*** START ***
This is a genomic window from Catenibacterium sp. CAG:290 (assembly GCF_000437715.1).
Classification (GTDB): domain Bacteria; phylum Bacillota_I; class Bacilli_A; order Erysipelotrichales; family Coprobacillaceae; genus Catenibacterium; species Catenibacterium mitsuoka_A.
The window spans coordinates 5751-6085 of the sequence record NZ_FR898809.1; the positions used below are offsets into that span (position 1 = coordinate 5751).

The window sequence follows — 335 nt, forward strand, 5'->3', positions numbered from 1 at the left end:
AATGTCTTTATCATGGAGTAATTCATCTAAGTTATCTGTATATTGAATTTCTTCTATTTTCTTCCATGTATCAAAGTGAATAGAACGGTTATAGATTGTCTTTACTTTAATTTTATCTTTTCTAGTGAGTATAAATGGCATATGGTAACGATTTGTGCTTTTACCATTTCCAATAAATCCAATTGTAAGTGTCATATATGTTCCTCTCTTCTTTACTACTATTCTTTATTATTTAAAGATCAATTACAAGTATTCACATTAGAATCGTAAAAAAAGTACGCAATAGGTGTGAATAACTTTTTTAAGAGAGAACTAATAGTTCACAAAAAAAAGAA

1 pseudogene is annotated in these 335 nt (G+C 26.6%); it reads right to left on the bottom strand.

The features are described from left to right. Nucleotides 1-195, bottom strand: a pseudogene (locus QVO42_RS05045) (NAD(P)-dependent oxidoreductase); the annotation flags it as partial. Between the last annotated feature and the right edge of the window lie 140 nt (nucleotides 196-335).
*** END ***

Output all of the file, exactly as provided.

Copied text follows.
This is a genomic window from Catenibacterium sp. CAG:290 (assembly GCF_000437715.1).
Classification (GTDB): domain Bacteria; phylum Bacillota_I; class Bacilli_A; order Erysipelotrichales; family Coprobacillaceae; genus Catenibacterium; species Catenibacterium mitsuoka_A.
The window spans coordinates 5751-6085 of the sequence record NZ_FR898809.1; the positions used below are offsets into that span (position 1 = coordinate 5751).

The window sequence follows — 335 nt, forward strand, 5'->3', positions numbered from 1 at the left end:
AATGTCTTTATCATGGAGTAATTCATCTAAGTTATCTGTATATTGAATTTCTTCTATTTTCTTCCATGTATCAAAGTGAATAGAACGGTTATAGATTGTCTTTACTTTAATTTTATCTTTTCTAGTGAGTATAAATGGCATATGGTAACGATTTGTGCTTTTACCATTTCCAATAAATCCAATTGTAAGTGTCATATATGTTCCTCTCTTCTTTACTACTATTCTTTATTATTTAAAGATCAATTACAAGTATTCACATTAGAATCGTAAAAAAAGTACGCAATAGGTGTGAATAACTTTTTTAAGAGAGAACTAATAGTTCACAAAAAAAAGAA

1 pseudogene is annotated in these 335 nt (G+C 26.6%); it reads right to left on the bottom strand.

The features are described from left to right. Nucleotides 1-195, bottom strand: a pseudogene (locus QVO42_RS05045) (NAD(P)-dependent oxidoreductase); the annotation flags it as partial. Between the last annotated feature and the right edge of the window lie 140 nt (nucleotides 196-335).